Fall 2020 Meeting Report

AICPA’s Financial Reporting Executive Committee

By Bill Schneider, CPA-Dallas, CGMA
November 2020

FinREC recently concluded a virtual meeting – aren’t all meetings virtual these days – spread out over two days to discuss several topics. The topics discussed are outlined below to give you an idea of what this committee is doing for you as a member of the CPA profession.

FinREC continued discussion of a series of documents to help with long duration insurance accounting. The document we discussed this time was put out for feedback and the focus was on incorporating that feedback into the final document. If you believe that decisions are already made and the feedback is just for show, you are wrong. While not every piece of feedback resulted in a change, all pieces of feedback were considered and reasons for not incorporating the change, such as the request about a situation that was too unique for the wider-use document, were evaluated before making final decisions on what to include and what not to include.

Being part of the process really brought home to me how important examples and specific requests for changes are for the bodies receiving the feedback. That kind of feedback doesn’t leave the group guessing as to what the submitter wants or seeks in a change. As a result, the request can be evaluated fairly. Vague comments are rarely addressed, not because the recipients ignore the feedback, but because it’s hard to know what change is really desired. When it’s clear what changes the feedback provider wants, it’s easy to consider inclusion, but vague , ”I don’t like it” comments are hard to address.

Also discussed was a proposed response letter to the Financial Accounting Standards Board (FASB) on the conceptual framework exposure draft on Elements of financial statement – assets, liabilities, revenue, expense, gains, losses. The FASB proposal includes eliminating the word control from the definition of an asset. In this case, FinREC discussed whether control should be included in the definition. The proposed definition of liabilities eliminated the term probable, which might tend to increase the types of items that qualify as liabilities. We discussed the implications of that change, as well.

In addition, the FASB proposal included language that effectively said the difference between revenue and gains and expense and losses is a matter of presentation, not a definition issue at the element level. That is, the proposed concept statement eliminates the use of “from ongoing major or central operations” for the definition of revenue and expense and “from peripheral or incidental transactions” from the gain and loss definitions. FinREC discussed whether this made sense or not. You’ll have to wait for the official response letter to be filed to see our conclusions on all these matters.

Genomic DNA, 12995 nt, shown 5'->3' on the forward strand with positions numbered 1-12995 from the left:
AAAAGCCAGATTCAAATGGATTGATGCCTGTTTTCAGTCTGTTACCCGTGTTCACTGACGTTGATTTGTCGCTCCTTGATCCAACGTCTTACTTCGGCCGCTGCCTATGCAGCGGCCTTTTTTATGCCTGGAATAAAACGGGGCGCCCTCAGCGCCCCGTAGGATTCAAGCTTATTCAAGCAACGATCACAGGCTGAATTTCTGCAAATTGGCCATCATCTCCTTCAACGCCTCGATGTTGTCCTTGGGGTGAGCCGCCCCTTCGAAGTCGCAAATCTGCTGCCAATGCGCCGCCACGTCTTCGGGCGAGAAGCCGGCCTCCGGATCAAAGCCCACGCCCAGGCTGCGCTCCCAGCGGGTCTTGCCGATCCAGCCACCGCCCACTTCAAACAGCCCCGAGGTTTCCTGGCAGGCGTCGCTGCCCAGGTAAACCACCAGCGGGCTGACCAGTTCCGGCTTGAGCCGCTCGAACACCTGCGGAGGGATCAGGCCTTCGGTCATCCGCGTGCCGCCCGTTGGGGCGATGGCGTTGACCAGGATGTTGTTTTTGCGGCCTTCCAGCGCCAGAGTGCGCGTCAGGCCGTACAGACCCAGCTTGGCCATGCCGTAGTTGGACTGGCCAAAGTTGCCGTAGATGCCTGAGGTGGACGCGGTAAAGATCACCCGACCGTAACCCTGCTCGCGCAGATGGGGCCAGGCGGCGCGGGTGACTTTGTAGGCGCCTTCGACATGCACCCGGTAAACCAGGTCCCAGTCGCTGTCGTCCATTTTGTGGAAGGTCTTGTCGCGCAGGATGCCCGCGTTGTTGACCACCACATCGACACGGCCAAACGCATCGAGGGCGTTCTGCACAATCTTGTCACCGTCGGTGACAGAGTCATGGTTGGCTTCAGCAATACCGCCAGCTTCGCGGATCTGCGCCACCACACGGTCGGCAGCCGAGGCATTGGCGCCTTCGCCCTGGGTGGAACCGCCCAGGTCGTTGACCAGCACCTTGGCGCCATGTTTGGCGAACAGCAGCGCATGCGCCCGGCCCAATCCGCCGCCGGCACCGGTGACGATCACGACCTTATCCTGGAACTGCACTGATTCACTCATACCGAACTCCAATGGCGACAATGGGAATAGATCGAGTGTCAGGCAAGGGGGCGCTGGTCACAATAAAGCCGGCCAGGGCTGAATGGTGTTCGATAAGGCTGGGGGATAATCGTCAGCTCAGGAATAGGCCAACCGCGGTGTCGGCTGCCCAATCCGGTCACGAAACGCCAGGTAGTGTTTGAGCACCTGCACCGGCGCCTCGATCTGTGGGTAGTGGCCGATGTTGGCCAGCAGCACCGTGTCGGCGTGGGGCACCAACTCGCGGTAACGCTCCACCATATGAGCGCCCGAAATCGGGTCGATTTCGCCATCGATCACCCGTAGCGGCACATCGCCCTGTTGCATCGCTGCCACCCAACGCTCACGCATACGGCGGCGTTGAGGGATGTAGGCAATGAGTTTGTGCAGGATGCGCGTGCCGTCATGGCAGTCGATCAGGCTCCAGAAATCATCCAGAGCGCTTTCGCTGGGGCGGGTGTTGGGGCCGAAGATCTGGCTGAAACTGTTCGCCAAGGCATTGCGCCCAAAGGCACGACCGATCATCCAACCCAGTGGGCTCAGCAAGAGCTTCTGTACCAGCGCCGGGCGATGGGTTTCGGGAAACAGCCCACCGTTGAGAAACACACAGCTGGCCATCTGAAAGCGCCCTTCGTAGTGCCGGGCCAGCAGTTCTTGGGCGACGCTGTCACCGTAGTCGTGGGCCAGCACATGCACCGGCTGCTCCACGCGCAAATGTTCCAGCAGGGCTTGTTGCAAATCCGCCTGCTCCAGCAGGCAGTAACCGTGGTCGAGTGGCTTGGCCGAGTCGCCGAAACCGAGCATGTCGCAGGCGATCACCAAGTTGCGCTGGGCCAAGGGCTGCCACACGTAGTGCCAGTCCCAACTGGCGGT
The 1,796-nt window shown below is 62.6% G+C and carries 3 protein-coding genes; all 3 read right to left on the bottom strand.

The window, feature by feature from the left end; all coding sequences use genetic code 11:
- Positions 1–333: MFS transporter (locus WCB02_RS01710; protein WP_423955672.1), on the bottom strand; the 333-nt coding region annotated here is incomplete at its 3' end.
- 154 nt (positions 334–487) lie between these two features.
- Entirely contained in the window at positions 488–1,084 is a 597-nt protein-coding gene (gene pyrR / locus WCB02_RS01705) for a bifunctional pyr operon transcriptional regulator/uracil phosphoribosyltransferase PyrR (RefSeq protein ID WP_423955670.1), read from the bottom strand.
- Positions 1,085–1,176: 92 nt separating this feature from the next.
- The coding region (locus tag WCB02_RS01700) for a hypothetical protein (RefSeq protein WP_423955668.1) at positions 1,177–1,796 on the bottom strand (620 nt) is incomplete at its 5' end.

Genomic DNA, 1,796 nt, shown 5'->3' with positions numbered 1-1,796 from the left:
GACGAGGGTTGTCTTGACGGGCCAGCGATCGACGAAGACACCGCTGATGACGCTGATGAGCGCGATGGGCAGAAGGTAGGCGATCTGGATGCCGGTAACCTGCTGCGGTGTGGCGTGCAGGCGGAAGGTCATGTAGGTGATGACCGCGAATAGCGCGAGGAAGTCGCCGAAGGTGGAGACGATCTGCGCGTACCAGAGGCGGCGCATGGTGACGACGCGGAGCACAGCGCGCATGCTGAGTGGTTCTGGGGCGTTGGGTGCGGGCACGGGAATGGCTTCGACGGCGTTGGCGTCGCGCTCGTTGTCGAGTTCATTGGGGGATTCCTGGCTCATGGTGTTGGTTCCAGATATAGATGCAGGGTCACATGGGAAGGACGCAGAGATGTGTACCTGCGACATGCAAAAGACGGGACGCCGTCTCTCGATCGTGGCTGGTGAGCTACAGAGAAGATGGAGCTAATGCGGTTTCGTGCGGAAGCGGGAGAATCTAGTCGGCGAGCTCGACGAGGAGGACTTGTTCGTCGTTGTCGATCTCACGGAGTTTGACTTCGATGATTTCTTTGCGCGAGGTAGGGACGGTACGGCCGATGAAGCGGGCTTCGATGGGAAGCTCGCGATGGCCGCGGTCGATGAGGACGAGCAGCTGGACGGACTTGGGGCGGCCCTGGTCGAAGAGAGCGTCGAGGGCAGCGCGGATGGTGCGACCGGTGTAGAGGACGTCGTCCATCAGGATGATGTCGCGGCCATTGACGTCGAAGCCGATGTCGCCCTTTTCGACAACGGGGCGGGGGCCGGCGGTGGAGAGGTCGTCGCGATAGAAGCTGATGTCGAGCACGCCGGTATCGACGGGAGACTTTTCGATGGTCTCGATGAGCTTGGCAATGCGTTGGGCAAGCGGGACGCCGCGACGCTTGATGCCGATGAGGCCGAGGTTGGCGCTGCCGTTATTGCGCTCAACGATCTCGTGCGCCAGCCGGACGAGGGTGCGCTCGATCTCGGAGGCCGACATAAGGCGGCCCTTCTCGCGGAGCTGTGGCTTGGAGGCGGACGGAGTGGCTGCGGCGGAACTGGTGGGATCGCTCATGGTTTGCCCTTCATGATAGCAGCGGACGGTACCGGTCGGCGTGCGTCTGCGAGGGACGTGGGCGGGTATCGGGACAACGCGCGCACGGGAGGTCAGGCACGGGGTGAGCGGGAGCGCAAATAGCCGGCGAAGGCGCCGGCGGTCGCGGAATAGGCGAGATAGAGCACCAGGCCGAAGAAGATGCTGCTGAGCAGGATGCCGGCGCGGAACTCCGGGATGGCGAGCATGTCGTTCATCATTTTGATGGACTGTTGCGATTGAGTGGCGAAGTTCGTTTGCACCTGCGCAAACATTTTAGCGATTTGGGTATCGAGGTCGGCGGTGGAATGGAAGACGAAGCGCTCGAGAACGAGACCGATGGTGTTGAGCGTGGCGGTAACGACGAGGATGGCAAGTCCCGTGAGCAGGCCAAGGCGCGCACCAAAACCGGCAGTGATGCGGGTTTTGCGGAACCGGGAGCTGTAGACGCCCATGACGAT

FinREC continued to review additional chapters to an update of the business combinations accounting and valuation guide. This meeting focused on Chapter 11, which is about selecting appropriate valuation approaches and techniques for acquired intangible assets. While the guide and chapter title focus on the valuation upon acquisition, the valuation guidance from the document also influences intangible and goodwill impairment testing. We have now made it through 11 chapters with two more to go.

Several early chapters already reviewed by FinREC were recently sent to FASB and the SEC for comment. Once the FinREC review of the guide is complete, it will be released to the public for comment.

Finally, FinREC is keeping an eye out on two new topics that may be coming from FASB:

  • Supply chain financing, and
  • Goodwill impairment for private companies.

I don’t know if we will be providing a response on these topics, but they are definitely “hot” in the accounting world, with lots of opinions about how they should be handled.

One way to look at FinREC is that we handle all of these matters, so you don’t have to. We provide responses to other standard-setting bodies, help with industry and other specific matters by providing details that help you understand what the standards are really getting at, and provide you information to make sure you can do your job a little bit better in a little bit of an easier manner.

Our next meeting will be held in January. If you would like to know a little more about FinREC , you can visit the AICPA webpage on FinREC here .




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